Both Republicans and Democrats took turns lambasting the Goldman Sachs executives who figuratively thumbed their noses at Congress. But Republicans continued to block votes on financial reform until Wednesday, and offered their own Wall Street-friendly alternative bill this week that was dismissed by leaders with Americans for Financial Reform as an "insult" and a joke. As Heather Booth told In These Times by email:
They give consumer protection to the very regulators who got us into this mess with no one solely focused on consumer protection.
They create loopholes for the casino economy that leave us open to risky bets without transparency or money to back them up--that got us into this crisis
They don't have a process for dismantling or liquidating the firms that are so big that they would jeopardize the economy--and we would be back where we were when the crisis began.
If they want a stronger bill, they should support Kaufman and Merkley. If they want any bill at all, they should vote to bring the bill to the floor for a vote and not [support] backroom deals.
Another source of pressure came from labor unions, with the AFL-CIO claiming it organized 400,000 workers to contact Republican Senators over financial reform.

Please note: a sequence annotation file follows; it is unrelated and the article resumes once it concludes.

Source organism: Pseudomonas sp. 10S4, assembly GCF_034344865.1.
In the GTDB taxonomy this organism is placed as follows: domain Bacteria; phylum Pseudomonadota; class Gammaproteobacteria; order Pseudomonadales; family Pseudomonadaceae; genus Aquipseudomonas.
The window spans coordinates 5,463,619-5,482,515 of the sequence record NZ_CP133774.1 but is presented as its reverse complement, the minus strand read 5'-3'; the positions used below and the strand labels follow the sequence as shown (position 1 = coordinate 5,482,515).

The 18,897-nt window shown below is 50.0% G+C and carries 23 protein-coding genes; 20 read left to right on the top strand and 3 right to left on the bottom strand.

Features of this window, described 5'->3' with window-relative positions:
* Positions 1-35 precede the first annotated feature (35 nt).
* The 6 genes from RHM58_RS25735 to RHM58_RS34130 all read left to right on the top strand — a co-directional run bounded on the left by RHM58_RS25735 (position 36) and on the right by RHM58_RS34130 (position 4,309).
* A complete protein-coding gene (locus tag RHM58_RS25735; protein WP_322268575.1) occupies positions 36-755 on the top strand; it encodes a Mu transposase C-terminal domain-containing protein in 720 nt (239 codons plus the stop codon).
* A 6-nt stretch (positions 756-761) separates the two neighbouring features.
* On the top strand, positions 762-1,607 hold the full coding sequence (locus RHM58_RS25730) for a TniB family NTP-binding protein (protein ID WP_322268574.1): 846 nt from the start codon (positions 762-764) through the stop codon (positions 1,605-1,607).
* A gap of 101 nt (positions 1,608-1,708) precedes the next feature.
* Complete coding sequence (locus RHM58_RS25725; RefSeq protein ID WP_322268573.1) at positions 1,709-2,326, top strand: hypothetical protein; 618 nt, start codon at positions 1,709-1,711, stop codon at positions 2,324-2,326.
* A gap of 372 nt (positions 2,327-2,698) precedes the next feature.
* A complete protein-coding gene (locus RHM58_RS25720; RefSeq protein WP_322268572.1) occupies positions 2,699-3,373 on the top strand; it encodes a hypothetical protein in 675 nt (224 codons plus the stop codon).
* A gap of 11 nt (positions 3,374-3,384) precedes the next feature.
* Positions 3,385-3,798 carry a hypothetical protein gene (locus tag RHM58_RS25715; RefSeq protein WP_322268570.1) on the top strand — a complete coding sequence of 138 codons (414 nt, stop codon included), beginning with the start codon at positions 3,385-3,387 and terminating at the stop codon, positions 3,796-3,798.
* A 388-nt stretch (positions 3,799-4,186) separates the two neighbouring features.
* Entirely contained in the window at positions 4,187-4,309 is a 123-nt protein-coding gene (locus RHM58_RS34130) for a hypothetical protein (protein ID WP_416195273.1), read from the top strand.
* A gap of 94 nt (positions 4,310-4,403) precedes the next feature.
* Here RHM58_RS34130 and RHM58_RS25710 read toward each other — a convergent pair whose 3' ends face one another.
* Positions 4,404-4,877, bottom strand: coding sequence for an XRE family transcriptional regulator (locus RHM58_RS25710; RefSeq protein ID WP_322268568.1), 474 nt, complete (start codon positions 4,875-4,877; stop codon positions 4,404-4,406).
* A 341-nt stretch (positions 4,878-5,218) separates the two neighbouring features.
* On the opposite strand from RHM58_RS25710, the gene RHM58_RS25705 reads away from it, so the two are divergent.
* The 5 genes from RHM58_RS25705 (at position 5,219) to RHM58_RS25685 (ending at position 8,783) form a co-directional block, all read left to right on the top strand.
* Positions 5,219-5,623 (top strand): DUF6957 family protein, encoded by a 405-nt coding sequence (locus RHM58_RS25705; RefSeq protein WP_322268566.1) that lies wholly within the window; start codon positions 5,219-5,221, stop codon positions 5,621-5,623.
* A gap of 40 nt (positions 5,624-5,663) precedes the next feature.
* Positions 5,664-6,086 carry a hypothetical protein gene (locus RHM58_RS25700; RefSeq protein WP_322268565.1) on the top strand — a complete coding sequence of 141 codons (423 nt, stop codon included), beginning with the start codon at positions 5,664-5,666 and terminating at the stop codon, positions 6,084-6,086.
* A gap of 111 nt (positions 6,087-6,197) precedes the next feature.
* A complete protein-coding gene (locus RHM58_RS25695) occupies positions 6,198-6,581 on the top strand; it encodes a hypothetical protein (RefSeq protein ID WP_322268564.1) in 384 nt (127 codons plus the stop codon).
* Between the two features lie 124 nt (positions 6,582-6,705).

Given the calamity caused by out-of-control financial firms,it's little wonder that activists will be converging on Wall Street, assembling near City Hall, with a clear, forceful message that they hope will be finally heard in a Congress. Unfortunately , Washington is still overrun by financial lobbyists busy carving out loopholes and an industry that's spent $500 million to defeat reform. It's in the fine print where Wall Street can win out - unless the titans of Wall Street are overruled by the voices of Main Street:
Wall Street's Time is Up:
National People's Action issues a Call to Action for everyday people--small business owners and union members, homeowners and tenants, faith leaders, the employed and the unemployed--to join together in recognition of our shared fate and our commitment to democracy.
Today at 3:30pm ET, thousands will converge on Wall Street to reclaim America with one simple message: Americans deserve an economy that works for all of us, not just Wall Street!
Wall Street and big banks like Bank of America and Wells Fargo crashed our economy leaving millions without housing, work, and critical services.
Yet it's not at all clear how much populist energy President Obama will be able rally as for real, as opposed to cosmetic, financial reform. As David Corn of Mother Jones notes:
Last week, President Barack Obama gave a speech in New York and decried Republican lawmakers for making false accusations about the Wall Street reform pending in the Senate and denounced the "battalions of financial industry lobbyists descending on Capitol Hill" to weaken or kill the bill. But, as I noted, Obama "named no names. He did what too many politicians often do when they describe how special interests game Washington; he stayed vague." In pushing back against Republicans and Wall Streeters, Obama doesn't make it personal. He doesn't call out any particular foe of reform. Such reticence limits whatever populist energy he might be able to generate by fighting for financial regulation reform.